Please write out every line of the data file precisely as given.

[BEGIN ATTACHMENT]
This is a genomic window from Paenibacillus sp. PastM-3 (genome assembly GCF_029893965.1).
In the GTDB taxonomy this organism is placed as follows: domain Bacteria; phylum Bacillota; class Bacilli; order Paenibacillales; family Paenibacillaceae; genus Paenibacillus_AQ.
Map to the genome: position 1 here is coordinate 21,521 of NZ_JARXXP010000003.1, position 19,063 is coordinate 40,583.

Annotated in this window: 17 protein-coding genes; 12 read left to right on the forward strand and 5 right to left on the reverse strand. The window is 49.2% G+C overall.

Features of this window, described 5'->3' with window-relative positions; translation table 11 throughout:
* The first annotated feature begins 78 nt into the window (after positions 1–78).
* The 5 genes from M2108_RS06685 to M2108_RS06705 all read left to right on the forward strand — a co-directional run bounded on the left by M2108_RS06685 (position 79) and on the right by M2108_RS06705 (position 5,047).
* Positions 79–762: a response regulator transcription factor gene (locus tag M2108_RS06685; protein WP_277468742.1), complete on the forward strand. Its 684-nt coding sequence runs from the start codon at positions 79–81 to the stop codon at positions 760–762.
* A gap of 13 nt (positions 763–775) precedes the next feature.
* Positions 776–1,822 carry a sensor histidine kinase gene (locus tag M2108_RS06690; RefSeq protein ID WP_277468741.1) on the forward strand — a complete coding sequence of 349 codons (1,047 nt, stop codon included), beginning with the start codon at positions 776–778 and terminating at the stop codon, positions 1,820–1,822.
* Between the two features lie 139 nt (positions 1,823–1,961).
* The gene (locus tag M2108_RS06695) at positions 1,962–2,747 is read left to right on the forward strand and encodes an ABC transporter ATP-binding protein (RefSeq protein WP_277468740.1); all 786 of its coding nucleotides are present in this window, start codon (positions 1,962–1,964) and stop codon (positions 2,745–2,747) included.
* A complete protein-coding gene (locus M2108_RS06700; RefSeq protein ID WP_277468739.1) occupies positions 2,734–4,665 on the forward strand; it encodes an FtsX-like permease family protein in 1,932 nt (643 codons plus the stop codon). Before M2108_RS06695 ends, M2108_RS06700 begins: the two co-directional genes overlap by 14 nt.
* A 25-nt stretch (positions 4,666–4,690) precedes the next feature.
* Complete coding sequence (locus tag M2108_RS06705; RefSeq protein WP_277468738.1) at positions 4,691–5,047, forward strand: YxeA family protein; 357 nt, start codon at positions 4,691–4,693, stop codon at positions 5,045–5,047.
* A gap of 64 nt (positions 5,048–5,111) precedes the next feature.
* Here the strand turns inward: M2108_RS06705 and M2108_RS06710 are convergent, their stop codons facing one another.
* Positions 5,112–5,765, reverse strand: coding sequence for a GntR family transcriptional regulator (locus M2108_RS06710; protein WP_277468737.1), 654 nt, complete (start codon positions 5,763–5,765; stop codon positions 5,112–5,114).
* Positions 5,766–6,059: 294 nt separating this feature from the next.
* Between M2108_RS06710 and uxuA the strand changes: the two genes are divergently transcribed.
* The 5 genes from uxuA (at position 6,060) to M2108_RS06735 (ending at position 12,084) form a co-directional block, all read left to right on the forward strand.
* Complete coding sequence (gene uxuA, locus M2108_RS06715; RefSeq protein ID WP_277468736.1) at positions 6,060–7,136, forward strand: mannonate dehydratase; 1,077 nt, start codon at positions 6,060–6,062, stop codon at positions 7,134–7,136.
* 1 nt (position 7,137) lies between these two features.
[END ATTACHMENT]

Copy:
This is a genomic window from Paenibacillus sp. PastM-3 (genome assembly GCF_029893965.1).
In the GTDB taxonomy this organism is placed as follows: domain Bacteria; phylum Bacillota; class Bacilli; order Paenibacillales; family Paenibacillaceae; genus Paenibacillus_AQ.
Map to the genome: position 1 here is coordinate 21,521 of NZ_JARXXP010000003.1, position 19,063 is coordinate 40,583.

Annotated in this window: 17 protein-coding genes; 12 read left to right on the forward strand and 5 right to left on the reverse strand. The window is 49.2% G+C overall.

Features of this window, described 5'->3' with window-relative positions; translation table 11 throughout:
* The first annotated feature begins 78 nt into the window (after positions 1–78).
* The 5 genes from M2108_RS06685 to M2108_RS06705 all read left to right on the forward strand — a co-directional run bounded on the left by M2108_RS06685 (position 79) and on the right by M2108_RS06705 (position 5,047).
* Positions 79–762: a response regulator transcription factor gene (locus tag M2108_RS06685; protein WP_277468742.1), complete on the forward strand. Its 684-nt coding sequence runs from the start codon at positions 79–81 to the stop codon at positions 760–762.
* A gap of 13 nt (positions 763–775) precedes the next feature.
* Positions 776–1,822 carry a sensor histidine kinase gene (locus tag M2108_RS06690; RefSeq protein ID WP_277468741.1) on the forward strand — a complete coding sequence of 349 codons (1,047 nt, stop codon included), beginning with the start codon at positions 776–778 and terminating at the stop codon, positions 1,820–1,822.
* Between the two features lie 139 nt (positions 1,823–1,961).
* The gene (locus tag M2108_RS06695) at positions 1,962–2,747 is read left to right on the forward strand and encodes an ABC transporter ATP-binding protein (RefSeq protein WP_277468740.1); all 786 of its coding nucleotides are present in this window, start codon (positions 1,962–1,964) and stop codon (positions 2,745–2,747) included.
* A complete protein-coding gene (locus M2108_RS06700; RefSeq protein ID WP_277468739.1) occupies positions 2,734–4,665 on the forward strand; it encodes an FtsX-like permease family protein in 1,932 nt (643 codons plus the stop codon). Before M2108_RS06695 ends, M2108_RS06700 begins: the two co-directional genes overlap by 14 nt.
* A 25-nt stretch (positions 4,666–4,690) precedes the next feature.
* Complete coding sequence (locus tag M2108_RS06705; RefSeq protein WP_277468738.1) at positions 4,691–5,047, forward strand: YxeA family protein; 357 nt, start codon at positions 4,691–4,693, stop codon at positions 5,045–5,047.
* A gap of 64 nt (positions 5,048–5,111) precedes the next feature.
* Here the strand turns inward: M2108_RS06705 and M2108_RS06710 are convergent, their stop codons facing one another.
* Positions 5,112–5,765, reverse strand: coding sequence for a GntR family transcriptional regulator (locus M2108_RS06710; protein WP_277468737.1), 654 nt, complete (start codon positions 5,763–5,765; stop codon positions 5,112–5,114).
* Positions 5,766–6,059: 294 nt separating this feature from the next.
* Between M2108_RS06710 and uxuA the strand changes: the two genes are divergently transcribed.
* The 5 genes from uxuA (at position 6,060) to M2108_RS06735 (ending at position 12,084) form a co-directional block, all read left to right on the forward strand.
* Complete coding sequence (gene uxuA, locus M2108_RS06715; RefSeq protein ID WP_277468736.1) at positions 6,060–7,136, forward strand: mannonate dehydratase; 1,077 nt, start codon at positions 6,060–6,062, stop codon at positions 7,134–7,136.
* 1 nt (position 7,137) lies between these two features.